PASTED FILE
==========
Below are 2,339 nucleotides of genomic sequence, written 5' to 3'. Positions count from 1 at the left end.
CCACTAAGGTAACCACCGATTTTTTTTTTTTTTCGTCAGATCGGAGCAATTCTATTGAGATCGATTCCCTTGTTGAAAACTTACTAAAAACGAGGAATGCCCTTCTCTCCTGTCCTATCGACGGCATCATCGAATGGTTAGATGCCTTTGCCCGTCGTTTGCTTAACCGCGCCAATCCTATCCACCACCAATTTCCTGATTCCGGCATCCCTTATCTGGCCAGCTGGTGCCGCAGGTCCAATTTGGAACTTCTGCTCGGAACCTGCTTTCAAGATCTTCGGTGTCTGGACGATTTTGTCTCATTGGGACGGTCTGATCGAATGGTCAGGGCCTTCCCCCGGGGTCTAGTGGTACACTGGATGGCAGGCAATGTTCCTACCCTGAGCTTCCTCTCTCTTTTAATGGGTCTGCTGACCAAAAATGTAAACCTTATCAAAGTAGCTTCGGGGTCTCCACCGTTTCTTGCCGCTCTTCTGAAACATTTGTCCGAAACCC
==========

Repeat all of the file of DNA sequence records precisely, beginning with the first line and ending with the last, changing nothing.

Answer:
Below are 2,339 nucleotides of genomic sequence, written 5' to 3'. Positions count from 1 at the left end.
CCACTAAGGTAACCACCGATTTTTTTTTTTTTTCGTCAGATCGGAGCAATTCTATTGAGATCGATTCCCTTGTTGAAAACTTACTAAAAACGAGGAATGCCCTTCTCTCCTGTCCTATCGACGGCATCATCGAATGGTTAGATGCCTTTGCCCGTCGTTTGCTTAACCGCGCCAATCCTATCCACCACCAATTTCCTGATTCCGGCATCCCTTATCTGGCCAGCTGGTGCCGCAGGTCCAATTTGGAACTTCTGCTCGGAACCTGCTTTCAAGATCTTCGGTGTCTGGACGATTTTGTCTCATTGGGACGGTCTGATCGAATGGTCAGGGCCTTCCCCCGGGGTCTAGTGGTACACTGGATGGCAGGCAATGTTCCTACCCTGAGCTTCCTCTCTCTTTTAATGGGTCTGCTGACCAAAAATGTAAACCTTATCAAAGTAGCTTCGGGGTCTCCACCGTTTCTTGCCGCTCTTCTGAAACATTTGTCCGAAACCC